A further embodiment of the invention is shown in FIG. 2 wherein three-phase winding 11 and 13 are supplied with power by two sets of inverters. The first of the sets comprises inverters 21, 23, 25, each inverter providing single-phase voltages V, y and V, to energize an electrically isolated phase of polyphase winding 11. Similarly, inverters 22, 24 and 26 each provide corresponding single-phase voltages V, V, and V, to an electrically separate phase of polyphase winding 13. Voltage supplied by any inverter of each set is phase-shifted l20 with respect to the other voltages of the set, so that each set of inverters may be regarded as supplying three-phase power. The voltages supplied by the second set of inverters are displaced an angle 6 with respect to corresponding voltages supplied by the first set, and paralleling transformers 20a, 20b, 20s are provided to average the waveforms supplied by corresponding inverters of each set. As described above, the angle may advantageously be 30. The net result is to provide a stepped waveform, such as that depicted at 19 of FIG. 2, which substantially eliminates the unwanted harmonic components, and the resulting torque pulsations. A plurality of small, economical inverters can be utilized affording greater reliability than if a single pair of inverters were used; further, the electrical isolation of each phase of each winding eliminates unwanted circulating currents caused by voltage or phase variations between signals supplied by the various inverters.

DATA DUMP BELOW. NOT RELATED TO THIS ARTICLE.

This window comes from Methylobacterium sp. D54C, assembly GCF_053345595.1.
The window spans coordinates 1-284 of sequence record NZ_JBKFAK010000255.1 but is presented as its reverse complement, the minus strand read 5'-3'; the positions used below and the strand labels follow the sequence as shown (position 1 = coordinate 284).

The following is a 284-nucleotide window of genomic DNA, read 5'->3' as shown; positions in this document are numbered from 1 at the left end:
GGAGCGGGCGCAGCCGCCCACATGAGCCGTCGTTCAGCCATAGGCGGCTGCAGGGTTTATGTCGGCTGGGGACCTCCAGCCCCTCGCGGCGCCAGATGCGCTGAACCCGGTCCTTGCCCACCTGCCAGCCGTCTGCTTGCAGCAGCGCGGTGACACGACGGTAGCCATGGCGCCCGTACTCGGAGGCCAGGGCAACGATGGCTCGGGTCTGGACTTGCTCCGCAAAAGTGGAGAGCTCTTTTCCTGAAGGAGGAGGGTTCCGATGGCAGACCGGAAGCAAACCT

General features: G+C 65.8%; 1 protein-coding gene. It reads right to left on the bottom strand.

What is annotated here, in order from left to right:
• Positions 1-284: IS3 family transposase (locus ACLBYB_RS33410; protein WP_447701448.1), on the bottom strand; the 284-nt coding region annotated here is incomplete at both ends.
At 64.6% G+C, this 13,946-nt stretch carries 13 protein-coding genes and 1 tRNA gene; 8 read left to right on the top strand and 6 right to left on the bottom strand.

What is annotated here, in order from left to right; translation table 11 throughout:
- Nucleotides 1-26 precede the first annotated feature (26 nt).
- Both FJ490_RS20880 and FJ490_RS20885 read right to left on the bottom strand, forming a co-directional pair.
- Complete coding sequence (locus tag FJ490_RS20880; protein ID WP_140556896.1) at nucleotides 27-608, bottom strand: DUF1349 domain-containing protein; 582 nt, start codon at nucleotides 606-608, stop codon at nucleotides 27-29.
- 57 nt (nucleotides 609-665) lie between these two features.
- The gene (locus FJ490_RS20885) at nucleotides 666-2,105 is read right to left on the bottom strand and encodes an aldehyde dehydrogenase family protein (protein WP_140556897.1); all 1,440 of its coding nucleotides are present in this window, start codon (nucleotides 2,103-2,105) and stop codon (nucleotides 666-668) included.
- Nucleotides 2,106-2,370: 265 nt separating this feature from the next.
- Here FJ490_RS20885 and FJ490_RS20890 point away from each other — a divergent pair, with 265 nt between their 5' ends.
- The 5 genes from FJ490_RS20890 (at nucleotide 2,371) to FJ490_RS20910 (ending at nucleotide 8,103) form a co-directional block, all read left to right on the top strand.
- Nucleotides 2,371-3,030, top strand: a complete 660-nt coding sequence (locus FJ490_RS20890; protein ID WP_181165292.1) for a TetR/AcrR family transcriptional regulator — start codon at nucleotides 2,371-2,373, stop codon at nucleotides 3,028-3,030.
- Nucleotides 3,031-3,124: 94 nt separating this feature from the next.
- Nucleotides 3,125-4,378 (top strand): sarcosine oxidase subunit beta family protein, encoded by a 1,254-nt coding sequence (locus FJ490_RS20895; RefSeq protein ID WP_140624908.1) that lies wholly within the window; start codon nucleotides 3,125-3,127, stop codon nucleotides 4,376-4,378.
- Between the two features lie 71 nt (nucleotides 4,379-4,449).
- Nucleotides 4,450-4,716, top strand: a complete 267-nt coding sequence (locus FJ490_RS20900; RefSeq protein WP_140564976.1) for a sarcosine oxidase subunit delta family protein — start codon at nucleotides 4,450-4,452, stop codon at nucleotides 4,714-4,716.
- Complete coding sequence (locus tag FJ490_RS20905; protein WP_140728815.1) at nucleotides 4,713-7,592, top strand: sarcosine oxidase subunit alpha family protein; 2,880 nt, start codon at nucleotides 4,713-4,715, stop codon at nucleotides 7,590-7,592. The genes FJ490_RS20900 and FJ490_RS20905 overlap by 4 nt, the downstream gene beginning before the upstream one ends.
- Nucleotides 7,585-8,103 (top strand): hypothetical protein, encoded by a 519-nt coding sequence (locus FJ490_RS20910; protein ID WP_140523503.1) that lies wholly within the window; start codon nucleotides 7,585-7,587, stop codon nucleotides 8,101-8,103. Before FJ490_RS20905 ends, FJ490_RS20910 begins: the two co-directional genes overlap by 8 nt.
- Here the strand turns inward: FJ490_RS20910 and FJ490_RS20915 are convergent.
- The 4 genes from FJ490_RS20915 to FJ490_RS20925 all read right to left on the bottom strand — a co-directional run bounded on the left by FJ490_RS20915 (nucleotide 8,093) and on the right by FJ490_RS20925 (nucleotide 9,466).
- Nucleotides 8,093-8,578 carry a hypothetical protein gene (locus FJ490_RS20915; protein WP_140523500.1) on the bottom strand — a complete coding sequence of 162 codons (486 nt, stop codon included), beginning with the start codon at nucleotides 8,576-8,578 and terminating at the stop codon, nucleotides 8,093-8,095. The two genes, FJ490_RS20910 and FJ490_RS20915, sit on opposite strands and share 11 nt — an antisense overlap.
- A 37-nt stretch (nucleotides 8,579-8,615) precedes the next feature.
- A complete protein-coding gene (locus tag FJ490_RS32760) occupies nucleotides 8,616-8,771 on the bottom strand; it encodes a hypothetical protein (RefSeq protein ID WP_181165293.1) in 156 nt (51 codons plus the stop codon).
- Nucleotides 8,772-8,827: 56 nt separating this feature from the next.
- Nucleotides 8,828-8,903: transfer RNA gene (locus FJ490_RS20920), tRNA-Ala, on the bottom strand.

Referring now to FIG. 3, a further embodiment of the present invention is illustrated wherein a pair of inverters 30 and 32 are provided, inverter 32 supplying polyphase voltage V, at a phase angle of 0 with respect to the voltage V, supplied by inverter 30. As was the case in previous embodiments, 0 may be substantially 30. Inverters 30 and 32 supply power to a pair of electrically separate polyphase windings 31 and 33 of a common machine. Polyphase winding 33 is angularly displaced within the machine relative to polyphase winding 31 by the same angle 0 at which the polyphase power supplied by inverter 32 is shifted relative to that supplied by inverter 31. This result can be advantageously achieved in a three-phase motor by dividing the usual 60 phase belt into two halves and using the first half of each phase belt for winding 31 and the second half of each phase belt for winding 33 to obtain the desired 30 displacement between windings. In the case of the illustrated embodiment, no paralleling transformers are needed to absorb differences between the output voltage waveforms of inverters 30 and 32, illustrated at 37 and 38, respectively. The harmonic components of these waveforms therefore are not attenuated, the waveform being transmitted directly to the sets of windings 31 and 33. Nonetheless, by shifting the relative phase of the inverted power, and shifting the windings to which such power is transmitted by a similar angle with respect to the other phase windings, the major torque pulsations are cancelled. As set forth above, cancellation of the torque pulsations may be accomplished by shifting the phase of power supplied by one of the inverters, and shifting the windings connected thereto by a similar amount in order to produce mutually cancelling 6f phenomena. If three inverters were utilized, for instance, along with three sets of polyphase windings, the necessary phase shift, and thus the necessary angular shift of the windings, then need only be onethird of 60, or 20. Since the period of the torque pulsations is one-sixth that of the fundamental, or 60", one need only divide 60 by the number of power sources in order to find the phase shift necessary to produce cancellation between the torque pulsations which each source tends to produce. In the embodiment shown in FIG. 3, the fifth and seventh harmonics are still present in the waveforms supplied to each winding and create rotating fields which tend to induce torque pulsations at 6f. The offsetting effect from the angularly shifted winding however tends to produce torque pulsations with the same frequency but with opposite phase and the torque pulsations tend to cancel.